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Innate production of Tumor Necrosis Factor-α and Interleukin-10 is associated with radiological progression of knee osteoarthritis.
  1. Stella A Botha-Scheepers (s.a.scheepers{at}lumc.nl)
  1. Leiden University Medical Center, Netherlands
    1. Iain Watt (i.watt{at}lumc.nl)
    1. Leiden University Medical Center, Netherlands
      1. Eline Slagboom (p.slagboom{at}lumc.nl)
      1. Leiden University Medical Center, Netherlands
        1. Anton JM de Craen
        1. Leiden University Medical Center, Netherlands
          1. Ingrid Meulenbelt
          1. Leiden University Medical Center, Netherlands
            1. Frits R Rosendaal
            1. Leiden University Medical Center, Netherlands
              1. Ferdinand C Breedveld
              1. Leiden University Medical Center, Netherlands
                1. Tom WJ Huizinga
                1. Leiden University Medical Center, Netherlands
                  1. Margreet Kloppenburg
                  1. Leiden University Medical Center, Netherlands

                    Abstract

                    Objectives: Inflammation may contribute to progression of knee osteoarthritis (OA). Therefore, we investigated whether innate differences in the inflammatory response regarding cytokine production were associated with radiological progression of knee OA.

                    Methods: Symptomatic knee OA patients (n=89) were included. Standardised posteroanterior knee radiographs were obtained at baseline and after 24 months. Medial and lateral tibiofemoral joint space narrowing (JSN) were graded with the Altman atlas. Radiological progression was defined as an increase of at least 1 score in JSN total scores. Whole-blood samples were stimulated with lipopolysaccharide (LPS) (10 ng/ml). Relative risks (RR) with 95% confidence intervals (CI95) of OA progression in relation to quartiles of innate ex vivo production of interleukin (IL)-1β, tumor necrosis factor (TNF)-α, IL-1 receptor antagonist (Ra) and IL-10 were calculated.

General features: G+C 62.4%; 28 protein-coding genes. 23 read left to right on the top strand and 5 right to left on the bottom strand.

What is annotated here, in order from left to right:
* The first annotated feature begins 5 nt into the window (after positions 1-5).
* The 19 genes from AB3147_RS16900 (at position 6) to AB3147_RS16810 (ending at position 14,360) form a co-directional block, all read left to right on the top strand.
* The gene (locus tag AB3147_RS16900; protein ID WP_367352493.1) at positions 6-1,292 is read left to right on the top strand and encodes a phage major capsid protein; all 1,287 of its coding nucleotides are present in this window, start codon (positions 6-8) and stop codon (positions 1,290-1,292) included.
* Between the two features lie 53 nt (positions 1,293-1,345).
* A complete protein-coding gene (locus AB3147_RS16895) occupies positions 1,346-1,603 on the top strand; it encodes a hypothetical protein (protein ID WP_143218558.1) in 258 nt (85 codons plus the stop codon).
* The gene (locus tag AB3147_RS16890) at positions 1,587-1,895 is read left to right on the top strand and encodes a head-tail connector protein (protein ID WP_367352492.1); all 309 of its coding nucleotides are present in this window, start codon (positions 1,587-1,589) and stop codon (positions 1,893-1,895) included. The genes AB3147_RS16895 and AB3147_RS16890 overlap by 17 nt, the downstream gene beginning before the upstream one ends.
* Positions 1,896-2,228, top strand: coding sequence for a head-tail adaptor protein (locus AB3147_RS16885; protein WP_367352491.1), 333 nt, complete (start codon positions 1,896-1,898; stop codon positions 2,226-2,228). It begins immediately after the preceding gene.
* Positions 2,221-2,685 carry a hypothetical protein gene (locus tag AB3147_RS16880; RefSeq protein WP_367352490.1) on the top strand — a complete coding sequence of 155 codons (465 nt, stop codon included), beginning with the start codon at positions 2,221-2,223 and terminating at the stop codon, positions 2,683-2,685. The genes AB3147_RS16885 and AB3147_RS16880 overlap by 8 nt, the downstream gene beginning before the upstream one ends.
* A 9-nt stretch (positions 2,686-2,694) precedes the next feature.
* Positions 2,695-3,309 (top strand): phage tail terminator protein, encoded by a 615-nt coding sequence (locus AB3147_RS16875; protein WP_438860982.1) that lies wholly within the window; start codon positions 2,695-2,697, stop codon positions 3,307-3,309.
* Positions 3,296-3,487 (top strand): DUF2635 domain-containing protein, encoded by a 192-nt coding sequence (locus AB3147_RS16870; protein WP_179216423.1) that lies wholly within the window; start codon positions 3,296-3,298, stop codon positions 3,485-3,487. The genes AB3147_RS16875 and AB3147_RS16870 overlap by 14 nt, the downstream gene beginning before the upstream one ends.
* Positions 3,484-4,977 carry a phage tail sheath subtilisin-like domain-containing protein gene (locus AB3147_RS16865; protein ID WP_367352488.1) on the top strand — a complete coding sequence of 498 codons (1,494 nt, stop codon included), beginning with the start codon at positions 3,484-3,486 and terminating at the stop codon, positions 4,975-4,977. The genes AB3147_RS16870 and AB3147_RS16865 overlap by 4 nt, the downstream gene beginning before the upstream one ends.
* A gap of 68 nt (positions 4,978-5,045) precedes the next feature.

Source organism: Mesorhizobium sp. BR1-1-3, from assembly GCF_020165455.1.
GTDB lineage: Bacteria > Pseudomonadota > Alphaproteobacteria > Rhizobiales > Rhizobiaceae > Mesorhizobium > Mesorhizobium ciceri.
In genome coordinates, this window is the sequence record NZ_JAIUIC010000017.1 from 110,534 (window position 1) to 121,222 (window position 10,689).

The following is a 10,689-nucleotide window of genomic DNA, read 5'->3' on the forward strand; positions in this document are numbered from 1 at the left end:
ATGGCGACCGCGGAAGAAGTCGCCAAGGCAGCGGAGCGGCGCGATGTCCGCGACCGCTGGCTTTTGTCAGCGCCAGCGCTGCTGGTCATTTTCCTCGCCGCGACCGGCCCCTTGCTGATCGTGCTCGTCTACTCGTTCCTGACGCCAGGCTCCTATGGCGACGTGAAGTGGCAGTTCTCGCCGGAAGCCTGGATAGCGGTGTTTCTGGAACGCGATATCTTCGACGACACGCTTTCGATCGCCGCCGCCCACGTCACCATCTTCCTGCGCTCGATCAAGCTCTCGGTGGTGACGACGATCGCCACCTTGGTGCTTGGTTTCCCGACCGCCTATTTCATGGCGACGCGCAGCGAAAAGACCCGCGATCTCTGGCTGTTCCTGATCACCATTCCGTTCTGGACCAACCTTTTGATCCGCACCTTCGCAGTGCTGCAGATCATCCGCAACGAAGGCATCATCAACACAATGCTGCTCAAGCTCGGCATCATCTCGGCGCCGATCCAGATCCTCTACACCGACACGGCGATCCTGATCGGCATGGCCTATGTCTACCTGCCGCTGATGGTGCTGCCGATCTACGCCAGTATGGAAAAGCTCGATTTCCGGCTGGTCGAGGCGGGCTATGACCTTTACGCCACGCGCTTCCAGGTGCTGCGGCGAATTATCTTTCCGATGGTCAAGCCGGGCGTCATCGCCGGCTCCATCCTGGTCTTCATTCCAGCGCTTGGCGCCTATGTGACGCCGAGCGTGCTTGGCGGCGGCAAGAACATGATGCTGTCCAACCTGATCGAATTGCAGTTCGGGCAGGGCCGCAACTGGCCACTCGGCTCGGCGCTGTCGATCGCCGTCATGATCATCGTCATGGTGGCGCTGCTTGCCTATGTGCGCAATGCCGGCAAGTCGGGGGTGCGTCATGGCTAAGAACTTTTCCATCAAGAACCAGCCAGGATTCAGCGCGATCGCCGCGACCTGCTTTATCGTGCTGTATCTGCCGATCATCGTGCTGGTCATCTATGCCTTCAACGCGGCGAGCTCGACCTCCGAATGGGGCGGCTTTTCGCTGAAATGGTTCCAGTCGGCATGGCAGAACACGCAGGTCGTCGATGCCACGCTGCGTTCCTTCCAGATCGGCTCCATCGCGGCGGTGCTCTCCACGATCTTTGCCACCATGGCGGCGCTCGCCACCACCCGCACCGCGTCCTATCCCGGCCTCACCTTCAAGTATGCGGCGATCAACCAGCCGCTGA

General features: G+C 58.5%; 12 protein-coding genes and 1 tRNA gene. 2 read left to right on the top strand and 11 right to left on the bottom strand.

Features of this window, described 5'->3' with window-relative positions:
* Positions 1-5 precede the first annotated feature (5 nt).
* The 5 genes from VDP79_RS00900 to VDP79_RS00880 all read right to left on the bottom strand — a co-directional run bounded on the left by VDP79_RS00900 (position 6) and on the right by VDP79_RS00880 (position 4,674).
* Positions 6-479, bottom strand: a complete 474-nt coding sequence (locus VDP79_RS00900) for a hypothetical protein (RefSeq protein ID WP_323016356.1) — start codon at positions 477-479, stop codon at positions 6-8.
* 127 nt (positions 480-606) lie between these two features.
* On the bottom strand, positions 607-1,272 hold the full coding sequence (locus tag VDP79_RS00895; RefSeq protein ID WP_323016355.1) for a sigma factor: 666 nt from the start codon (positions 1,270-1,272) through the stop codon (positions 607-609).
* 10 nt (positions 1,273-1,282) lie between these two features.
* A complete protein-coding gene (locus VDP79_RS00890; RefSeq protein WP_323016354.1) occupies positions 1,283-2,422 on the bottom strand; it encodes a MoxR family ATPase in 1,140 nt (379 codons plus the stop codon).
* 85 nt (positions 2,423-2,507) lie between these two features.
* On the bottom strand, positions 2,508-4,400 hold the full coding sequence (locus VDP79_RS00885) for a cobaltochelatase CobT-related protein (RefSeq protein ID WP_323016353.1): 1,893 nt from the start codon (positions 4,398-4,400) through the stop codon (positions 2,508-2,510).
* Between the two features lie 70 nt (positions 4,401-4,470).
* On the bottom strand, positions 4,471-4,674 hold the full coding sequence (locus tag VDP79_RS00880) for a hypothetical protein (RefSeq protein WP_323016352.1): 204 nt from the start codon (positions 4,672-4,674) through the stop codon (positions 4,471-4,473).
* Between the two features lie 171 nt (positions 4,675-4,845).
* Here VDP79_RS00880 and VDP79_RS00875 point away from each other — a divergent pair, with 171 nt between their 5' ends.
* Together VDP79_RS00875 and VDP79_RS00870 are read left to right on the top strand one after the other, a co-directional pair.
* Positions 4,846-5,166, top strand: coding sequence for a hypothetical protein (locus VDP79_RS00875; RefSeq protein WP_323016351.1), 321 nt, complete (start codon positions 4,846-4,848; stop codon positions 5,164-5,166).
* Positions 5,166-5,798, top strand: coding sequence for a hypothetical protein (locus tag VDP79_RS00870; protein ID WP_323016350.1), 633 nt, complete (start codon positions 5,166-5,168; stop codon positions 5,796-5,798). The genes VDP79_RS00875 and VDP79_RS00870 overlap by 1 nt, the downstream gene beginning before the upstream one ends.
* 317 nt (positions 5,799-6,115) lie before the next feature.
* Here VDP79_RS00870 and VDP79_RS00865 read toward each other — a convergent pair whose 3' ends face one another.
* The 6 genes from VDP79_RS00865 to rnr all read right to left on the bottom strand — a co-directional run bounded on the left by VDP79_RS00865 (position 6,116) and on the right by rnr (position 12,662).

Results: Progression of JSN was present in 29 (33.7%) of 86 followed patients after two years. Patients in the highest quartile of TNF-α production had a 6-fold increased risk of JSN progression (age, sex and body mass index adjusted RR 6.1, CI95 1.4-9.8) and patients in the highest quartile of IL-10 production had a 4-fold increased risk of JSN progression (age, sex and body mass index adjusted RR 4.3, CI95 1.7-6.2), both in comparison with those patients in the lowest quartile. No significant associations were found between variations in IL-1β and IL-1Ra production and JSN progression.

                    Conclusion: The innate capacity to produce TNF-α and IL-10 upon LPS stimulation is associated with radiological progression of knee OA, even over a relative short follow-up period of two years.

                    • Tumor Necrosis Factor-alpha
                    • innate ex vivo cytokine production
                    • interleukin-10
                    • knee osteoarthritis
                    • progression

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